: lumpley games in 2006
Accounting for a small business is wicked annoying, but I can tell you what I told the IRS:
lumpley games grossed over $13,000 in 2006, almost $5,000 of which went >plunk< straight into my personal checking account. That's after cons, travel, web hosting, buying my friends' games, everything (and believe me, I included every expense I could).
Dogs in the Vineyard sold just over 700 copies. As always, about a third of them were pdfs.
My sales to retailers were up up up. This is super good and not so good - super good for exposure and legitimacy, not so good for cash. In balance, good.
I'm a happy geek.
1. On 2007-03-21, Matt Wilson wrote:
Nicely done, sir. I have to get my receipts in order too. Thanks for reminding me.
My retail sales are rocking so far this year. It makes me glad I did the giganto print run (I actually make some money), but still a little nervous about all those books in my closet.
How much of your net is Dogs, and how much is the other stuff? Just looking for a vague idea, ifn you don't mind and all.
Oh, for comparison: for 2005 lumpley games reported a gross of not quite $14,000. I don't know offhand what my sales were that year; my sense is that they've increased, but that the proportion to retailers has increased even more.
Yep, steep discounts. I think that IPR charges retailers 60% of the cover price; I used to charge them 50%, when I was fulfilling the book myself. So selling to a retailer drops my margin by, oh, ten dollars a book.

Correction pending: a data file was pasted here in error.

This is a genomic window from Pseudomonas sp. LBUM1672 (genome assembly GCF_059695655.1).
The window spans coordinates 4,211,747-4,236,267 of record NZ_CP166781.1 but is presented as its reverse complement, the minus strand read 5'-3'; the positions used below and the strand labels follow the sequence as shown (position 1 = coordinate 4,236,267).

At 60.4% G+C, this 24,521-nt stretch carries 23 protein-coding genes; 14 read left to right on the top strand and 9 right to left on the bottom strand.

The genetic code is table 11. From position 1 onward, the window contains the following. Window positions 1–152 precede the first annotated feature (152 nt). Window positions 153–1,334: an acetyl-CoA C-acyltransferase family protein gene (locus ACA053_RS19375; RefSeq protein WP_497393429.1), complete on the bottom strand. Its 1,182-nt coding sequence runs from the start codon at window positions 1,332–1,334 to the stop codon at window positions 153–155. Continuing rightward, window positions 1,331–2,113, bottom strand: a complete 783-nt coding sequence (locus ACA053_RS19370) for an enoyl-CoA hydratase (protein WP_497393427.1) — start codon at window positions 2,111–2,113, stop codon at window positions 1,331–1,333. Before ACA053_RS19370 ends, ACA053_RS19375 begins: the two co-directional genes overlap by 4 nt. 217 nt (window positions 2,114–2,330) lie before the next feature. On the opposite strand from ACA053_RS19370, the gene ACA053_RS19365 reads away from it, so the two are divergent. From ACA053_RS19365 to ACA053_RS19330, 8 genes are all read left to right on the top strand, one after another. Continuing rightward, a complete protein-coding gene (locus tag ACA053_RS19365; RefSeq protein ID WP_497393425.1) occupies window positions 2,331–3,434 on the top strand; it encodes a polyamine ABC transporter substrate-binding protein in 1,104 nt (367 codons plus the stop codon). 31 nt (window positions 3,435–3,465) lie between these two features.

I don't begrudge them - that's how they make any money at all.
IPR takes a (very reasonable) slice off the cover price. Then they also pass all their shipping costs, web hosting costs, advertising costs, and warehousing costs along to us publishers, their clients.
They're a fulfillment house. I still own all my books, even if they're in Brennan's garage. (Or wherever they physically are; they aren't actually in Brennan's garage anymore.)
A distributor would buy the books from me, then turn around and sell them. Do distributors ever sell direct to customers? Maybe they do, but I've only heard of them selling to retailers. When you sell to a distributor, you sell at basically 25% of the cover price, so that the distributor can sell the book to a retailer for 50% and still make money. (Ouch!)
How many total copies of DitV did you sold until now? And how much is your profit-for-word for it? There are some people in rpg.net that are talking about "successful" game designer right now that could use some actual data... :-)
Even more useful for a comparision: someone know how many rpg still sold 700 copies in a year, after two years without publishing no new edition, no supplement, nothing, only on the attraction of actual play?
I stopped keeping track! A couple thousand copies of the game, and it must be around 40¢ per word by now.
Here's why I think that the per-word pay is a good measure: That's 40¢ a word after printing, web hosting, cons (including travel and food), and buying all the Legos and roleplaying games I want. The time to develop and write the game, vs. the time to develop and write fiction - maybe the game took longer than a novella would have, but probably not. Even if it did, how many writers my age can sell a novella to a publisher for 40¢ a word? (Answer: approximately none.)
To look at it another way, I probably spend ... 100 hours a year supporting Dogs in the Vineyard, outside of cons. Read my Forge forum, you'll see - about 2 hours a week. Cons are already paid for, so that means that in 2006 Dogs in the Vineyard paid me close to $50 per hour.